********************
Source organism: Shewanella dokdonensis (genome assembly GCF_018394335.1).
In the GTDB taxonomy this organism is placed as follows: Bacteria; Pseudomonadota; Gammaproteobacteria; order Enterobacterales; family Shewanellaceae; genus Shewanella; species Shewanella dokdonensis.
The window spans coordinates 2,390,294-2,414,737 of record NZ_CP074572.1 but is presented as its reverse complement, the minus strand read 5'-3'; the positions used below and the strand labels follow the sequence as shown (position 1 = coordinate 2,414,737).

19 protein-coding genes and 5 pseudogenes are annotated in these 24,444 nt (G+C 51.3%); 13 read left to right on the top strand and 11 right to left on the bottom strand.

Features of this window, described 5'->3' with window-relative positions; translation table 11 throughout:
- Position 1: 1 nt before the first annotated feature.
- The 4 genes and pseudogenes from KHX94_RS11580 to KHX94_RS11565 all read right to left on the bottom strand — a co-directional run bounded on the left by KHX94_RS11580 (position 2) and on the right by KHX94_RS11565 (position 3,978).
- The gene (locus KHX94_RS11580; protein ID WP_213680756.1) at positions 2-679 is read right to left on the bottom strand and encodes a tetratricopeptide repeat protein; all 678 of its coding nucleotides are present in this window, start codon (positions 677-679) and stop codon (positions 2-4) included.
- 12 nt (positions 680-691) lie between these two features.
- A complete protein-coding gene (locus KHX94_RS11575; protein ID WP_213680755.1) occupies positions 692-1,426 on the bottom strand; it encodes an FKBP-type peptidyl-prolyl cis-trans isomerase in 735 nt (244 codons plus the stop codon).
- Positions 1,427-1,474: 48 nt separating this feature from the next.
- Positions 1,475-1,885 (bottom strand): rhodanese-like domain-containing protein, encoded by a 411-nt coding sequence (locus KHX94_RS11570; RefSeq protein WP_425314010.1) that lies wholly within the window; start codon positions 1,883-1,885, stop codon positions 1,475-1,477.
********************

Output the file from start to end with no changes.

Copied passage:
Source organism: Shewanella dokdonensis (genome assembly GCF_018394335.1).
In the GTDB taxonomy this organism is placed as follows: Bacteria; Pseudomonadota; Gammaproteobacteria; order Enterobacterales; family Shewanellaceae; genus Shewanella; species Shewanella dokdonensis.
The window spans coordinates 2,390,294-2,414,737 of record NZ_CP074572.1 but is presented as its reverse complement, the minus strand read 5'-3'; the positions used below and the strand labels follow the sequence as shown (position 1 = coordinate 2,414,737).

19 protein-coding genes and 5 pseudogenes are annotated in these 24,444 nt (G+C 51.3%); 13 read left to right on the top strand and 11 right to left on the bottom strand.

Features of this window, described 5'->3' with window-relative positions; translation table 11 throughout:
- Position 1: 1 nt before the first annotated feature.
- The 4 genes and pseudogenes from KHX94_RS11580 to KHX94_RS11565 all read right to left on the bottom strand — a co-directional run bounded on the left by KHX94_RS11580 (position 2) and on the right by KHX94_RS11565 (position 3,978).
- The gene (locus KHX94_RS11580; protein ID WP_213680756.1) at positions 2-679 is read right to left on the bottom strand and encodes a tetratricopeptide repeat protein; all 678 of its coding nucleotides are present in this window, start codon (positions 677-679) and stop codon (positions 2-4) included.
- 12 nt (positions 680-691) lie between these two features.
- A complete protein-coding gene (locus KHX94_RS11575; protein ID WP_213680755.1) occupies positions 692-1,426 on the bottom strand; it encodes an FKBP-type peptidyl-prolyl cis-trans isomerase in 735 nt (244 codons plus the stop codon).
- Positions 1,427-1,474: 48 nt separating this feature from the next.
- Positions 1,475-1,885 (bottom strand): rhodanese-like domain-containing protein, encoded by a 411-nt coding sequence (locus KHX94_RS11570; RefSeq protein WP_425314010.1) that lies wholly within the window; start codon positions 1,883-1,885, stop codon positions 1,475-1,477.